Safe to System Exclusive Bulk Dump
An operational status of a track in a multitrack tape recorder where that track will not go into record when the record button is pushed for the machine.
A two or more position switch, which is usually included on a tape machine and which, determines if each track will be able to go into record.
1) In digital recording, to measure the level of a waveform at a given instant.
2) To record a short segment of audio for the purpose of playback later.
3) The short recording (made per definition 2).
Sample and Hold
In digital recording, to measure the level of a waveform at a given instant and then convert it to a voltage at that level which will be held until another sample is taken.
The copying of a digitally recorded sample without converting it to analog between different storage units or sound modules thru a MIDI transmission.
The reproduction (in analog signal form) of a recorded sample controlled as to pitch and sustain (by a MIDI signal).
In digital recording, the number of times per second that samples are taken.
Sample Rate Conversion
The conversion of digital audio at one sample rate to digital audio at a different sample rate without first converting the signal to analog.
A device that records and plays samples, often with features to edit and store the samples.
The technique of recording a sound digitally (translating the analogue audio waveform into a series of electrical ons and offs that can be manipulated by a computer) for subsequent processing, editing and playback.
Same as Sample Rate (the number samples taken per second).
Signal Synchronization pulses that are generated by a digital audio tape recorder, are recorded onto the tape and then used as a clock signal to time the sampling of the sampling circuits.
The point at which the tape is fully magnetized and will accept no more magnetization.
To put onto a permanent storage device (such as a floppy disc) the digital data in the RAM.
A waveform that jumps from a zero value to a peak value and then gradually diminishes to a zero value for each cycle.
Schematic Diagram (Schematic)
A diagram that shows the signal paths and electronic components of a device.
1) A descriptive term meaning “temporary”.
2) A scratch vocal is a vocal done during a basic recording session to help the musicians play their parts. At a later date the final vocal track is overdubbed.
3) The action of a musician or disc jockey quickly moving a record back and forth with a phono cartridge reproducing the stylus motion to create a rhythm pattern of sound.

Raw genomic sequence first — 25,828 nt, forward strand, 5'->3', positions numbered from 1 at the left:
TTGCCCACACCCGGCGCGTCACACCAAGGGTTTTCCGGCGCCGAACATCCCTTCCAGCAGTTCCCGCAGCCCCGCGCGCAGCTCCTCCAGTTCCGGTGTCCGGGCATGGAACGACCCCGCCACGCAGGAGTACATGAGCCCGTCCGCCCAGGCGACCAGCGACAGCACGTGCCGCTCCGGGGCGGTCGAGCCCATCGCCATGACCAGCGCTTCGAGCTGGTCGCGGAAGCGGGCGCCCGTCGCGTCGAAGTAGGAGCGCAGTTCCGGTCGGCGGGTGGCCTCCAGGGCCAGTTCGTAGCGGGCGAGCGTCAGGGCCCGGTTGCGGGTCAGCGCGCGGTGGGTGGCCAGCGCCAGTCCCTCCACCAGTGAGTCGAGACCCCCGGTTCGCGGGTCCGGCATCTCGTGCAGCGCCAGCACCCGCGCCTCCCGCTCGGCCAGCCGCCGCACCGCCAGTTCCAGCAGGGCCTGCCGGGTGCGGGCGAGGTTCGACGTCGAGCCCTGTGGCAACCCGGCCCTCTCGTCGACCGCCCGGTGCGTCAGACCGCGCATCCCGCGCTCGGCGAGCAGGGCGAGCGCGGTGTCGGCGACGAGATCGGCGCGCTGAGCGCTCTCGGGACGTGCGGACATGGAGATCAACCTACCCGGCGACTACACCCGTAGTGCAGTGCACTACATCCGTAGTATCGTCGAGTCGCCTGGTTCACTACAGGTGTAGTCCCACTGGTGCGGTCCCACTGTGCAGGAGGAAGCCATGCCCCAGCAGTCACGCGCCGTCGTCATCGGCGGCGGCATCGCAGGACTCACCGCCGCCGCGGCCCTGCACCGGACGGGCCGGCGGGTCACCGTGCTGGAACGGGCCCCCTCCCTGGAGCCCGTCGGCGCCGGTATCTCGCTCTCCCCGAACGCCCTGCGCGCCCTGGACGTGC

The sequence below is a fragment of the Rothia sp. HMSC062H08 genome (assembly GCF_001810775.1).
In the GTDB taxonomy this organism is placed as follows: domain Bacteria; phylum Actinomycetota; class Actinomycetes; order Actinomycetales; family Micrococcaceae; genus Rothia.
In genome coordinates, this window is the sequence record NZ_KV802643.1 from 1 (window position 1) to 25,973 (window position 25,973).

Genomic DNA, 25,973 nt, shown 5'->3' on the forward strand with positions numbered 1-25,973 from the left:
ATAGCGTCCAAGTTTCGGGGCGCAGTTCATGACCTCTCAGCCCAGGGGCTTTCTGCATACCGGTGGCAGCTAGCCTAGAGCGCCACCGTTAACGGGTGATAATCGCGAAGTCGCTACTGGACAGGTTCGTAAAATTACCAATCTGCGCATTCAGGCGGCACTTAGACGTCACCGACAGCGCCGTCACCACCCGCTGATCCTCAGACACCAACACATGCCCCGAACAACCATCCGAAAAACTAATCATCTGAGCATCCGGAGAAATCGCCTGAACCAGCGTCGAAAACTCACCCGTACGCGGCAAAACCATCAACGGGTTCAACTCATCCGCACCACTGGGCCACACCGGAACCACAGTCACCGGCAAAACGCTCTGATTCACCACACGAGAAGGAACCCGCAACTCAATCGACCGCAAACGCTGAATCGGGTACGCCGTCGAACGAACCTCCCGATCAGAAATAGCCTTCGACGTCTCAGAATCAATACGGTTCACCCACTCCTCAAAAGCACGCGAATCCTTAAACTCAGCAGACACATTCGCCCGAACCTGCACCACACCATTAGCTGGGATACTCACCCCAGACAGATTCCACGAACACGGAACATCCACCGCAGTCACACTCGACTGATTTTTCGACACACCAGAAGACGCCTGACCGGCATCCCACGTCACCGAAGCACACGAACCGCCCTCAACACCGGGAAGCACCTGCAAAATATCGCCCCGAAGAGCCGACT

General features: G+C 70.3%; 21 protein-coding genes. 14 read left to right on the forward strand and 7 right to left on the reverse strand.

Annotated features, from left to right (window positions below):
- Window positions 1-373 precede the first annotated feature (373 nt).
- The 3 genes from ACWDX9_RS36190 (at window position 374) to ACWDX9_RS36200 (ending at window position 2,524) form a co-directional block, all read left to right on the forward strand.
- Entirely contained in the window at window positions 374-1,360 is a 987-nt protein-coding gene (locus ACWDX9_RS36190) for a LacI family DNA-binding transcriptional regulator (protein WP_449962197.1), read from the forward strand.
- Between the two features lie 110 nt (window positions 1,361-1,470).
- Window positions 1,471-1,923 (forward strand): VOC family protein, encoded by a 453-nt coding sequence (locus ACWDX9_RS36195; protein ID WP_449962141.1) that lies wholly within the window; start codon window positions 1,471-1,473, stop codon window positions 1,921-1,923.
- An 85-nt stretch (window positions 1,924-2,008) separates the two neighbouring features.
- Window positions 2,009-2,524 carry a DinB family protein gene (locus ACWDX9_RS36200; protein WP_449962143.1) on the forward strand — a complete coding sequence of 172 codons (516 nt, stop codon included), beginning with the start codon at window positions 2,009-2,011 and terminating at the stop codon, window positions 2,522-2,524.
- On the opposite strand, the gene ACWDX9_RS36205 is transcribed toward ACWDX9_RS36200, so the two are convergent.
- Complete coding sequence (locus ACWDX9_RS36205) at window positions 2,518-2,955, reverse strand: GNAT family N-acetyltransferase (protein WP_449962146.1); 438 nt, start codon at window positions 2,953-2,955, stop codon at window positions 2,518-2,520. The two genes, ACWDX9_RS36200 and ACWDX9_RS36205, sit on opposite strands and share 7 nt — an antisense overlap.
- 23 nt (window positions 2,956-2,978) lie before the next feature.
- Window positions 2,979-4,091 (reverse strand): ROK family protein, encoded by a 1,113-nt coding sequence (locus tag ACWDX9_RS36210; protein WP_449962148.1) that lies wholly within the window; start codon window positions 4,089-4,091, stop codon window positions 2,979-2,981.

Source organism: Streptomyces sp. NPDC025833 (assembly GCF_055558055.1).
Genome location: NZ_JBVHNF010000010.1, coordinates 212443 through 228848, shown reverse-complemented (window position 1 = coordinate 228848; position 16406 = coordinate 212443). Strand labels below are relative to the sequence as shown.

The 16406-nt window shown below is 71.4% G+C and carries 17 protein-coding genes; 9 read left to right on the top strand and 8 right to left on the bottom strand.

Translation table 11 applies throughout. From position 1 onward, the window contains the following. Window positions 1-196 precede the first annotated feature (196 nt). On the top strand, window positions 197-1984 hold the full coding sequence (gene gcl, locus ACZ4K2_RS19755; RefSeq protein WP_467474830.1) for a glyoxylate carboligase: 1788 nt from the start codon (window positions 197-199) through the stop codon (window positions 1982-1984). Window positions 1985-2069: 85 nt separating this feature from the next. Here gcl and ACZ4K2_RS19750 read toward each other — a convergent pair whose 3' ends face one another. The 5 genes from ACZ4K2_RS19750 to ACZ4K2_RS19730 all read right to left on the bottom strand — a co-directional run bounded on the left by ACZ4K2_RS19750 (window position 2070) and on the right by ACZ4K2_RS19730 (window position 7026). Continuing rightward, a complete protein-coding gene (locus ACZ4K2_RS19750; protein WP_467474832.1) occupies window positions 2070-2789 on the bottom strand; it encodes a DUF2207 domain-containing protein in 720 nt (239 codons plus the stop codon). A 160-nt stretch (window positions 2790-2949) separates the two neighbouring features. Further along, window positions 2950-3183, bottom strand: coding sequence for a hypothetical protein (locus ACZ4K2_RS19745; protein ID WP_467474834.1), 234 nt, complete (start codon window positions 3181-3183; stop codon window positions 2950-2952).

The action or function of shuttling (moving the sound track) usually of digital audio, either forward or backward when a control is moved off a center point either left or right.
The enclosure of a microphone diaphragm so that the back cannot receive sound pressure changes.
Short for Second Engineer (Assistant Recording Engineer) and used to describe the action done by a second engineer.
1) A switch which controls where an input receives its signal from.
2) The action of choosing where an input receives its signal from.
A class of recording equipment where professional or near-professional performance can be obtained but the equipment is not built to withstand the amount of continuous use that professional equipment would be expected to receive and sometimes is missing features needed in a professional installation.
1) A material which conducts more than an insulator but less than a conductor.
2) Any device, such as a transistor, which is mainly made from semiconductor material.
A control and buss to feed signals from the console channels to some outboard device such as a reverberation effects unit.
A control determining the signal level sent to a send buss (see preceding entry).
1) Volume of sound delivered for a given electrical input.
2) In microphones, the output level produced by a standard amount of sound pressure level.
A term used to describe the pick up of a desired signal compared to the pick up of an undesired signal.
1) A playing of musical events (such as pitches, sounding of samples, and rests) automatically by some device, in a step by step order.
2) The action of programming a computer to play musical events, automatically, in a stepped order.
Sequencer A computer which can be programmed to play a stepped order of musical events (playing of pitches, sounding of samples, and rests).
Digital data where all of the bits are transmitted one after another over a single wire/connection.
A plug and cable for a computer that sends/receives data one bit after another.
A jack that sends out or receives digital data one bit after another, through a single pin.
Connecting devices (especially circuit elements) so that the electrical signal flows from one thing to the next, to the next, so forth.
In motors, using a control circuit where the actual speed of a motor is sensed and compared to a reference (like a pulse timing signal).
1) To place microphones, instruments and the controls on recorders/consoles, etc. for recording.
2) The way in which the microphones, instruments and the controls on recorders/consoles, etc. are positioned for recording.
A frequency response of an equalization circuit where the boost or cut of frequencies forms a shelf on a frequency response graph. A High-Frequency Shelf control will affect signal levels at the set frequency and all frequencies higher than it; a Low-Frequency Shelf control will affect signal levels at the set frequency and all frequencies lower than it.
A name for the circuit in an equalizer used to obtain the shelf.
1) The outer conductive wrapping around an inner wire or inner wires in a cable.
2) To protect the inner wire or inner wires in a cable from pick up of energy given off by such things as florescent lights.